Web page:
This is what Banner said when the team hired Chudzinski in January: “The criteria that we went into the marketplace for, which as we told you, we were focusing on a strong leader. Somebody who can create a culture in an entire program, put together a strong staff and manage it and was really, really committed to setting a very high bar and achieving it. We’re very excited about having Rob here and believe he fits exactly what we were looking for.”
Banner conveniently forgot to add the part about how the new coach only had 11 months to create the culture for the entire program.
In firing Chudzinski after just one season, Banner is sending the message that he believes the roster is more talented than the record would indicate, something he talked about in his introductory news conference more than a year ago.
“But I’ve seen people take over a franchise in which you looked at the roster and you’re like, ‘Oh, my God. There’s nothing here to build on.’ This is not the case here. This is certainly not one of those situations where you look at the roster and you’re kind of like, ‘Oh, my God. I’m just starting from scratch here. Or what am I going to do and how long is this going to take?’ There’s clearly a foundation of players that you can start to add to and move forward from as opposed to needing to get to begin with.”
That raises a bigger question, one that combined with the firing of Chudzinski, should make Browns fans very nervous about the decision-making capabilities of the people in charge.
The majority of the team, including top players Josh Gordon, Jordan Cameron, Jabaal Sheard, Phil Taylor, Joe Haden and T.J. Ward, was put together by former general manager Tom Heckert. So if this roster is so talented, why did Banner fire Heckert in the first place?
This latest move is just another in a series where Banner and general manager Mike Lombardi come off as wanting to show everyone that they are the smartest guys in the room. But as a wise person once told us, it’s OK not to be the smartest person in the room because that is how you continue to learn and continue to grow. Maybe if the Browns had put that on a wall in Berea, the team would be further along in its latest rebuild.
During Monday’s news conference announcing the firing, Haslam and Banner worked hard to try to convince the fan base, and probably themselves, that this isn’t a step backward for the franchise.
“I feel really confident that we have the right people to take this organization where we need to. What I want our fans to hear is nobody cares about winning and is going to work any harder to get us there than the people you’re looking at right now, particularly the owner,” Haslam said. “We take this extremely seriously, and I purposefully said what I said earlier. It galls me when you all write, and you have the right to do it and people have the right to say it, ‘Same old Browns.’ It’s our single mission to change that.”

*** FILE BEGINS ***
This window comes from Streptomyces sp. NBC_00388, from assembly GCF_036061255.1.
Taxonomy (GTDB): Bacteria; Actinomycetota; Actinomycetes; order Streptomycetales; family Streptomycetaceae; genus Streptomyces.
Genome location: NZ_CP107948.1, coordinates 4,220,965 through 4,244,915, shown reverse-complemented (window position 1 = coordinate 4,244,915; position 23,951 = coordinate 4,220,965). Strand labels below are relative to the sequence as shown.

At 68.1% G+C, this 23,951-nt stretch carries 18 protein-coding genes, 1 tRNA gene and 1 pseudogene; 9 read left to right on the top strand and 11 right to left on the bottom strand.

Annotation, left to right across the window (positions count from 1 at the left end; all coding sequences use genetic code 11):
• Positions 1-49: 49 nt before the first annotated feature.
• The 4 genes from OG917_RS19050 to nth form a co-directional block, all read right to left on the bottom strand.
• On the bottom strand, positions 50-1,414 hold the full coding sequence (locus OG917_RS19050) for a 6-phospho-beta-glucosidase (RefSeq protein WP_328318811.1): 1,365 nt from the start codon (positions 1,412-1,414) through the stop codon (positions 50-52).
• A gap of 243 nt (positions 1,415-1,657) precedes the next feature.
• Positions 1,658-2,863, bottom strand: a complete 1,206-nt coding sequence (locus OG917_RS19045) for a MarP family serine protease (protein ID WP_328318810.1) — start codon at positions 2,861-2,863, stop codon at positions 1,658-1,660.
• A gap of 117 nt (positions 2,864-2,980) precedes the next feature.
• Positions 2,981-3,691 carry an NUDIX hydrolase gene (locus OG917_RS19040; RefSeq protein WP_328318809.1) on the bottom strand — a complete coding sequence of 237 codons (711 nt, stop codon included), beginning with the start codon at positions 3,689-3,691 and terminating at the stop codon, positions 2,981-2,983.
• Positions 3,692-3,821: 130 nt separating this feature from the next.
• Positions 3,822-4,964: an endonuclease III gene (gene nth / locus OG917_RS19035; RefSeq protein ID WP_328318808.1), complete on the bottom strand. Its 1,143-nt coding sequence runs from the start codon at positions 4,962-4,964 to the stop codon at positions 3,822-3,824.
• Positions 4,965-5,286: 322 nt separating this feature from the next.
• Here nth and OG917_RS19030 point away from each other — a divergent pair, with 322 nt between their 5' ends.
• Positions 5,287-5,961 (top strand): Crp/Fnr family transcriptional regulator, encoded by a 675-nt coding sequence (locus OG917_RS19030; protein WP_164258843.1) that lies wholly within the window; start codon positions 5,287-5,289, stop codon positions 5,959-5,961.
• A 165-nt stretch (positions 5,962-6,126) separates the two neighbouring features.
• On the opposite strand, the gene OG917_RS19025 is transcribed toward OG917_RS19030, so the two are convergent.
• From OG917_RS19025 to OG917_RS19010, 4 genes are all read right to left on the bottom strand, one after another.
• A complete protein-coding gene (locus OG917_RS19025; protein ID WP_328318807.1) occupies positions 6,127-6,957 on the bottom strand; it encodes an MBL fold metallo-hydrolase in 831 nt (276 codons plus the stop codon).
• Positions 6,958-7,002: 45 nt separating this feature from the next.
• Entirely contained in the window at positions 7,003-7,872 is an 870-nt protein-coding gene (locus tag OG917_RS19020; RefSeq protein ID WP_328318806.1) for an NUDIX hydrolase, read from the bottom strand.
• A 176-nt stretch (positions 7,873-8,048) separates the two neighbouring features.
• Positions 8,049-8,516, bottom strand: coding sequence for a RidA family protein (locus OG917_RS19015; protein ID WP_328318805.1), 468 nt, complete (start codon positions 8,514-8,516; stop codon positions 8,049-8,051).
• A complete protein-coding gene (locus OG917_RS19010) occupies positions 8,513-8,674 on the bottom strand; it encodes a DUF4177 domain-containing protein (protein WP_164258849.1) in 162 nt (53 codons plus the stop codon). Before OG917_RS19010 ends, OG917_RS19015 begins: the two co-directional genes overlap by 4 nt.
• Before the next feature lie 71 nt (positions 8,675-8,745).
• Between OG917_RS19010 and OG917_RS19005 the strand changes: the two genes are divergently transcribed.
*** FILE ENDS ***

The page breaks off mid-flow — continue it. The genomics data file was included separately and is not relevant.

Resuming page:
“I think the fact that we are making this change makes a statement that we’re not going to accept not being really successful,” Banner said. “Whether you agree with the decision or not, that’s an important message for our fans to hear. It may be one of the things that we feel will make a difference as we go forward. We are going to demand of everybody, especially and starting with ourselves, that we be successful. If we’re not, we’re going to do what we need to do to get there.”
As to why a coach would be willing to take a job knowing the front office will throw him overboard at the first sign of trouble? Well, Haslam didn’t really answer that question.
“I feel confident that we’re going to be able to convince people that this is not a good, but a great place to coach, where they’ll have great support and everything they need to be successful,” he said. “Now, talk is cheap as I’ve said earlier and we’ll know a year from now, two years from now or maybe six months from now if we’re successful at that.”
But with everything that has gone on in the past year, why should fans believe anything these two say?
Haslam at least acknowledged that the front office has betrayed the trust of the fans.
“I understand why there is skepticism,” he said. “I don’t think anything that we say over the next few days is going to change anybody’s mind. We’ve got to go out and produce better results. That’s all we can say and that’s all we can do and there’s nobody that understands that better than the two of us.”
When he took over the team, Haslam promised that things were finally going to be different. But just a little more than a year later, the only thing that has changed are the names. It is going to take a long time and a lot of work to win back the trust of the fans.
Until then? Same old Browns.
(Photo courtesy of ClevelandBrowns.com)